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MWJB

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  1. Stop looking at the needle. A 15second shot is far more likely to be under-extracted. Forget over/under-extraction. Put 10.5g in your single basket. Tamp light, but flat & level (observe the metal band around the tamper). Don't vary tamp weight, doing so will change shot time but not extraction in a consistent way. Pull 50g of espresso into the cup, on scales on the drip tray. Grind finer so that it takes more than 20s Note grind setting, check weight of grinds going into the basket (to 0.1g at least), weight in the cup. How long does it take for the pump to deliver about 42g of espresso into the cup? What does it taste like? Think about the shot, come back & tell us, then make the next shot...take your time & don't get into a frenzy. BTW double & singles are usually about the same strength, double shots are usually just bigger (may have more crema, but don't worry about crema).
  2. Most manual grinders work fine for V60. At the cheaper end (£40-£60) you have Rhino, Porlex & Hario Slim, these have ceramic burrs and take a relatively long time to grind a dose, doses over 20g can be a real chore. Zassenhaus make a couple such the Panama (holds 20g) and Quito (holds about 40g) in the £50-£80 range. These work OK for V60 but don't go fine enough for small immersion brews (Aeropress/Clever/French press), OK for larger immersion brews and if you use the Clever as a pourover. Made By Knock start at just over £100, buy from a reseller, not direct. Compact & intuative grind setting. Then from ~£180 upwards you have Lido (large, but Lido 3 & Lido E/ET are light), holds about 60g. Commendante's are also in this price range. Kinu cost a little more.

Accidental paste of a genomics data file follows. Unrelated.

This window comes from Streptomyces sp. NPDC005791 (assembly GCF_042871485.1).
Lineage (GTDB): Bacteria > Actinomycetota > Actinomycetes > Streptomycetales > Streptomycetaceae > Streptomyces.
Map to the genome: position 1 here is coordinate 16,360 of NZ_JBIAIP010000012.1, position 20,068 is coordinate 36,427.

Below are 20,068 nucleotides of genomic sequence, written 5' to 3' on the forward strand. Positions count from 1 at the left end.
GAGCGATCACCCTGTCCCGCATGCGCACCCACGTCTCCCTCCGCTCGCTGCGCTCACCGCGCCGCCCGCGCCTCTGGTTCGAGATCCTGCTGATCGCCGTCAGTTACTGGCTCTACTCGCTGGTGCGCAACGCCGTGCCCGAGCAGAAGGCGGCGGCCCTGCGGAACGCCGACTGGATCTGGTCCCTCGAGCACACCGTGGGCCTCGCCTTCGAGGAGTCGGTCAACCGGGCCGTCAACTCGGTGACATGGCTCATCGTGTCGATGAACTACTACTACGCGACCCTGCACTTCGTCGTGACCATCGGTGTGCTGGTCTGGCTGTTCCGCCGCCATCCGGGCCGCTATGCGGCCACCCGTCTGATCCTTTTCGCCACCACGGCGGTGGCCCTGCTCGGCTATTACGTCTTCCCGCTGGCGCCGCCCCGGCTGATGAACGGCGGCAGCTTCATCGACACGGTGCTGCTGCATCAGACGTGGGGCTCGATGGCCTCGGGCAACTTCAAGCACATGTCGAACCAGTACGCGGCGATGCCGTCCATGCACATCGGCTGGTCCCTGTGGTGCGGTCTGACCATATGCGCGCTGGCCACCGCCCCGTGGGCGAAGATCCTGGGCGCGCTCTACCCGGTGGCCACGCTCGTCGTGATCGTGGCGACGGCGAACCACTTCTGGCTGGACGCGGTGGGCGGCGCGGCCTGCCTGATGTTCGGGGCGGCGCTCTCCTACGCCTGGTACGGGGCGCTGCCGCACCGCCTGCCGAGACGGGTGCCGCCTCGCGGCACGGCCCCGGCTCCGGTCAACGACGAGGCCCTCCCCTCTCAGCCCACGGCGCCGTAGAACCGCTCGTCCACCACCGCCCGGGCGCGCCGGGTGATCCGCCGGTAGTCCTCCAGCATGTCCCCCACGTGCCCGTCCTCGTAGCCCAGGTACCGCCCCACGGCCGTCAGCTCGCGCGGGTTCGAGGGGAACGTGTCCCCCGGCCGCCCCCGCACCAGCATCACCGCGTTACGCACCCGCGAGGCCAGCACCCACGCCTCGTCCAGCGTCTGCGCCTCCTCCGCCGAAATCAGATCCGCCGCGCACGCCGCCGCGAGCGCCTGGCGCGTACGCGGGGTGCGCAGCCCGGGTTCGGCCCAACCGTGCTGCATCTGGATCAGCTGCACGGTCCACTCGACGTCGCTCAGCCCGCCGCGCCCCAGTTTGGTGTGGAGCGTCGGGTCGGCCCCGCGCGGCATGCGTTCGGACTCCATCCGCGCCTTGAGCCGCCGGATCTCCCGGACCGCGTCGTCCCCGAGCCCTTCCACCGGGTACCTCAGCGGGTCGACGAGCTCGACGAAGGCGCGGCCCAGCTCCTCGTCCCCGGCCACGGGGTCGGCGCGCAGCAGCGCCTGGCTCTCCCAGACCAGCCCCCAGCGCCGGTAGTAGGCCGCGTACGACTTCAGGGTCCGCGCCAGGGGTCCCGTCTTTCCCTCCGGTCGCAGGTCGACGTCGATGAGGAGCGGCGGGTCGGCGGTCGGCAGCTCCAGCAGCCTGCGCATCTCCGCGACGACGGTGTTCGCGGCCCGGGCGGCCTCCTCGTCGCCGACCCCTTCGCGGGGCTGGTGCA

3. It means that you get twice the beverage out compared to the dose that went in, that's all. Sour/bitter/balanced/nice/nasty have nothing to do with ratio, if the ratio allows a normal extraction with your gear. Grind setting drives flavour balance. 1:2 just sets the range of concentration +/-10% when you hit that flavour balance...espresso can be sour at any ratio.
  4. Can you not go finer? Probably will run faster than a lot of other coffees. (I had a 12s difference in shot time from this to the coffee before...and I still ran the Jesus Lemus a bit long).
  5. To whatever degree these are true, they are for hot coffee too, apart from maybe #6.
  6. It's a 1:2 shot, that's pretty common. If it took a grind so fine the shot took 42s that's just what it is and not outside any guide (e.g. Illy describe an espresso as taking 15 to 50s, that's a pretty massive span, I've had tasty shots around 20s, or up to a minute). Also, it doesn't really matter too much whether you can distinguish sour/bitter, just grind finer until the things you do like come to the fore, go too fine and they'll drop off again. Focus on the pleasant attributes of the shot and change grind methodically (though, sharp, tart flavours are usually under-extraction/too coarse/too little beverage extracted).
  7. It's not really about being optimum for taste, it's more that it's very unlikely the coffee will taste good at all. Blade grinders rarely have a gap that limits the largest particle size, so even if you create enough small particles, there will likely still be too many large ones, so you grind longer to break down the larger ones & create more small ones... leading to a sour & silty cup. If you can't grind consistently, at a repeatable grind size, your espresso making will be very frustrating. I'd get a capable grinder first, as you can still use this for cafetiere, otherwise you'd really be better off using preground coffee (e.g. Illy red) in the espresso machine.